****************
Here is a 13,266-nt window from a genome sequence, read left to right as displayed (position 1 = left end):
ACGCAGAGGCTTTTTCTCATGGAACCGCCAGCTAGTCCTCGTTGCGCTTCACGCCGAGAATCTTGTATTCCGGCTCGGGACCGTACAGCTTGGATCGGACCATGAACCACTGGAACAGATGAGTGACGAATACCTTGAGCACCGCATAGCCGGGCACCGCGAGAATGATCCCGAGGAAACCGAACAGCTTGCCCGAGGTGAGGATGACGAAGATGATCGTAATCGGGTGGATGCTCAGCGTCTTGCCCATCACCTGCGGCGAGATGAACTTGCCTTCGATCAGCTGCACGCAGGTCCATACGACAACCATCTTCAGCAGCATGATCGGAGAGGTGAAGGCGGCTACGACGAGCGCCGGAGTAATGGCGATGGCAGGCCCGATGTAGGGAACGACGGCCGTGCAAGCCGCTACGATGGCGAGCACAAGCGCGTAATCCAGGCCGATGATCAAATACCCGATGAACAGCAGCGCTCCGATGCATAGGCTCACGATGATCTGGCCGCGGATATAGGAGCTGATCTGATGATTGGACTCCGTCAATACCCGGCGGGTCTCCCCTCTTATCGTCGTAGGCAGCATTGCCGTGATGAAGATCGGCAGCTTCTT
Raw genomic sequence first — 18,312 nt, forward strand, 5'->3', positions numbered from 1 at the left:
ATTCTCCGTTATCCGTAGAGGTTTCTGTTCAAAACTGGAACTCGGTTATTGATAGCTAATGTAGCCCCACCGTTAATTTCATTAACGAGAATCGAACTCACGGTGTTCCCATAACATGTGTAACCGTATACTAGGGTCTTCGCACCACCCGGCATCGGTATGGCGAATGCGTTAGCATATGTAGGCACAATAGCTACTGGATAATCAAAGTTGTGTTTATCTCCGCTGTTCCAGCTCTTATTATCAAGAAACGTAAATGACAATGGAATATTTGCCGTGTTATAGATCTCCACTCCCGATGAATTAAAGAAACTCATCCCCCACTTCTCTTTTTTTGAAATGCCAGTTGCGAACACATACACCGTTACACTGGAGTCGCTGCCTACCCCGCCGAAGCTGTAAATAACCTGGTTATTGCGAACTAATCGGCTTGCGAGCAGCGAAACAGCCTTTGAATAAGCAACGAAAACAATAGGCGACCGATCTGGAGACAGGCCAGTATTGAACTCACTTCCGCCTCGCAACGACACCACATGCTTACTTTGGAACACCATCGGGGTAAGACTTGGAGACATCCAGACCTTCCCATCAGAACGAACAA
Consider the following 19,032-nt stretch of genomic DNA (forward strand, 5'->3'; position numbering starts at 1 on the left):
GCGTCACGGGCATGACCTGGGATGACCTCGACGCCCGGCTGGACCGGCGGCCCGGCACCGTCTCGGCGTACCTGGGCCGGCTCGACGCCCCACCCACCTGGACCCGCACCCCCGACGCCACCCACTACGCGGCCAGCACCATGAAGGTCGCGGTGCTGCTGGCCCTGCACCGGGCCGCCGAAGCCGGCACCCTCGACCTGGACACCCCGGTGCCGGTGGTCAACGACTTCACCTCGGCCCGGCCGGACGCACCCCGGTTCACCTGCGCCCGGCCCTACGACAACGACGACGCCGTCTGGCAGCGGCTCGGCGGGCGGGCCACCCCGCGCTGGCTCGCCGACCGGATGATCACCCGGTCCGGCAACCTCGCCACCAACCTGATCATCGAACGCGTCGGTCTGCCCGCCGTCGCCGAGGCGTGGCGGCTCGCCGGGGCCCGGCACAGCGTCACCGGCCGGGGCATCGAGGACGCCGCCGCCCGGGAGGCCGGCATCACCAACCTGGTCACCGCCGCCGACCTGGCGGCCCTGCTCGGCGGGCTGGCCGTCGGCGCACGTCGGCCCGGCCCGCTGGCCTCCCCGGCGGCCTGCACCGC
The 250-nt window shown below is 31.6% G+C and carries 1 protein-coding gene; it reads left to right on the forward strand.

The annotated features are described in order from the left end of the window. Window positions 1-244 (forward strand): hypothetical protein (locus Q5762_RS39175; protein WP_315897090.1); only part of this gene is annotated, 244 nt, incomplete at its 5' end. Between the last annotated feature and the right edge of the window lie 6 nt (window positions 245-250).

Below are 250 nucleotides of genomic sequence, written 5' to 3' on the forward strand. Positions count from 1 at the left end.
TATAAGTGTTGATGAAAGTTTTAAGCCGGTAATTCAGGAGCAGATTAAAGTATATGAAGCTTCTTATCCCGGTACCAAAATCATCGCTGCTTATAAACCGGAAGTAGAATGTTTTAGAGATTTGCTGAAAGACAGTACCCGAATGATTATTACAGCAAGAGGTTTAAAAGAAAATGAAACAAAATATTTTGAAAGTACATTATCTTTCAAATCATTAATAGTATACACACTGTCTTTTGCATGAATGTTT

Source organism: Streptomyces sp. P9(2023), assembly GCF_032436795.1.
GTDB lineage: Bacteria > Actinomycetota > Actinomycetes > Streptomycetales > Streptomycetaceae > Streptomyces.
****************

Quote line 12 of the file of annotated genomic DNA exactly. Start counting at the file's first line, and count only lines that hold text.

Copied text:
GTDB lineage: Bacteria > Actinomycetota > Actinomycetes > Streptomycetales > Streptomycetaceae > Streptomyces.